Scientific reports

The p53 binding protein PDCD5 is not rate-limiting in DNA damage induced cell death.

PMID 26062895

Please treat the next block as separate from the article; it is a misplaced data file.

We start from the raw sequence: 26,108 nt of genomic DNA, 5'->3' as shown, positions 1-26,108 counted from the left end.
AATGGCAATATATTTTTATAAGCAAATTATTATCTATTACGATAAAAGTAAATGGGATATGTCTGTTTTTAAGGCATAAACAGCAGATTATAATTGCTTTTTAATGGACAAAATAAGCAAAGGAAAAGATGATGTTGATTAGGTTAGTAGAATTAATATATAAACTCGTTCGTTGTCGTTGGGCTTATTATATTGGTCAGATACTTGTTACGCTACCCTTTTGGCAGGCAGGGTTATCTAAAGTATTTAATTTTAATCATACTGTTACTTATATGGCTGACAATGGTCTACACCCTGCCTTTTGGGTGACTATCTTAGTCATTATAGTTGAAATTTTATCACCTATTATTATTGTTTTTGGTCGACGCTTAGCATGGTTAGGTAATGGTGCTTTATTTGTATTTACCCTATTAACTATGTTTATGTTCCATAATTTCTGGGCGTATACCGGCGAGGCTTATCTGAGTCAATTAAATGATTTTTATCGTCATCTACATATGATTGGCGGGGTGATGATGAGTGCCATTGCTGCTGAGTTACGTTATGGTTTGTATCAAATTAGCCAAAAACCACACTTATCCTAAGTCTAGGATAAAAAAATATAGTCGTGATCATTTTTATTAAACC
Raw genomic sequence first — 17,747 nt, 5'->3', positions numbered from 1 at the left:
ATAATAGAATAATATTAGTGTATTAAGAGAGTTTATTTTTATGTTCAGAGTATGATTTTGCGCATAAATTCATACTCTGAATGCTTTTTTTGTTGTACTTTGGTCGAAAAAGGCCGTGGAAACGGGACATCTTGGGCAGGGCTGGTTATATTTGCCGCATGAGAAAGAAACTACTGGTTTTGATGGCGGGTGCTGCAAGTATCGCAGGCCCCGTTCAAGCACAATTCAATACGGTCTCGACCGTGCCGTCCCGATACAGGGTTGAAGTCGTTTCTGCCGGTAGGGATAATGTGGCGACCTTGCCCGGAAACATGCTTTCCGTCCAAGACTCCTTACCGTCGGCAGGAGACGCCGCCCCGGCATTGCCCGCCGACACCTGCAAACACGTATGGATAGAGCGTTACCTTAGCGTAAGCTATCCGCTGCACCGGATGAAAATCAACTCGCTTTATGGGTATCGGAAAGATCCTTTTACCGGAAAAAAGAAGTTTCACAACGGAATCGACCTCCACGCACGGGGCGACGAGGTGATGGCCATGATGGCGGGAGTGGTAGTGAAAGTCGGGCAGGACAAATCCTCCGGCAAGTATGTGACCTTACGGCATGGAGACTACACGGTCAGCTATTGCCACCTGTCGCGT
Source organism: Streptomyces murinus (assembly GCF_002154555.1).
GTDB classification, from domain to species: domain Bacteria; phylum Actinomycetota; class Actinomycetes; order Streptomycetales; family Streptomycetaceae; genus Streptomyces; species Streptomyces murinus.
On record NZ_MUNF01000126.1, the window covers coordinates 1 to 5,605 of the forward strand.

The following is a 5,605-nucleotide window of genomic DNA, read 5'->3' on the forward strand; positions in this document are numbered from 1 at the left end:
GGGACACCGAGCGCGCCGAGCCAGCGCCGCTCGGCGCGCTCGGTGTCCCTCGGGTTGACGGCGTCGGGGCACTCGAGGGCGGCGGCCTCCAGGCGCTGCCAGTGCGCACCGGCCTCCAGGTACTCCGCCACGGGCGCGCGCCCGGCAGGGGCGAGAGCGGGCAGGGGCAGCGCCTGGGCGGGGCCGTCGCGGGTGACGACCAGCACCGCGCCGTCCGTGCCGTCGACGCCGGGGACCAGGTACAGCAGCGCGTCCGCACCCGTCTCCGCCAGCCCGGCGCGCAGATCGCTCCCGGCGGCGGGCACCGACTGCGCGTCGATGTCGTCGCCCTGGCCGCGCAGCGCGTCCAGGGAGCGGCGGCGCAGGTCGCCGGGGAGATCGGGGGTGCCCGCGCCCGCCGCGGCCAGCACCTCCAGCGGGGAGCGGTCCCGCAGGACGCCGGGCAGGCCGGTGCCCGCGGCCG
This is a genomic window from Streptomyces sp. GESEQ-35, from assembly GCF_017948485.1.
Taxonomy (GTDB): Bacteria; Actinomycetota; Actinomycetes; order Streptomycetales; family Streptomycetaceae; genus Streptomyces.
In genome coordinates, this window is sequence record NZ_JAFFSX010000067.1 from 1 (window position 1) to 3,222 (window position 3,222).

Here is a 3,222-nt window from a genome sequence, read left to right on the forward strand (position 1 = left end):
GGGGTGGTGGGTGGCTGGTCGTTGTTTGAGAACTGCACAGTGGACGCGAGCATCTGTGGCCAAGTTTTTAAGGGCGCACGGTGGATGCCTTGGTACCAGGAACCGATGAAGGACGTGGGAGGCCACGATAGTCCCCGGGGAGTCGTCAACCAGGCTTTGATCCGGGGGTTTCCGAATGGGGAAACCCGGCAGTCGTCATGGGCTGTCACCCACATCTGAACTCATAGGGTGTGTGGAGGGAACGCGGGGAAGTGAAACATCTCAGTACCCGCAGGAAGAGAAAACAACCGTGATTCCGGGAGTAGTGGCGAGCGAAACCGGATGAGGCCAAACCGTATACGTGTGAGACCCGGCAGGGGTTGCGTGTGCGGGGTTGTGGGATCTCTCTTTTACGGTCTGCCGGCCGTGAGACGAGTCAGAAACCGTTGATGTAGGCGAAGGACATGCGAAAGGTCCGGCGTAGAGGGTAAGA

The tumour suppressor p53 is an important mediator of cell cycle arrest and apoptosis in response to DNA damage, acting mainly by transcriptional regulation of specific target genes. The exact details how p53 modulates this decision on a molecular basis is still incompletely understood. One mechanism of regulation is acetylation of p53 on lysine K120 by the histone-acetyltransferase Tip60, resulting in preferential transcription of proapoptotic target genes. PDCD5, a protein with reported pro-apoptotic function, has recently been identified as regulator of Tip60-dependent p53-acetylation. In an effort to clarify the role of PDCD5 upon DNA damage, we generated cell lines in which PDCD5 expression was conditionally ablated by shRNAs and investigated their response to genotoxic stress. Surprisingly, we failed to note a rate-limiting role of PDCD5 in the DNA damage response. PDCD5 was dispensable for DNA damage induced apoptosis and cell cycle arrest and we observed no significant changes in p53 target gene transcription. While we were able to confirm interaction of PDCD5 with p53, we failed to do so for Tip60. Altogether, our results suggest a role of PDCD5 in the regulation of p53 function but unrelated to cell cycle arrest or apoptosis, at least in the cell types investigated.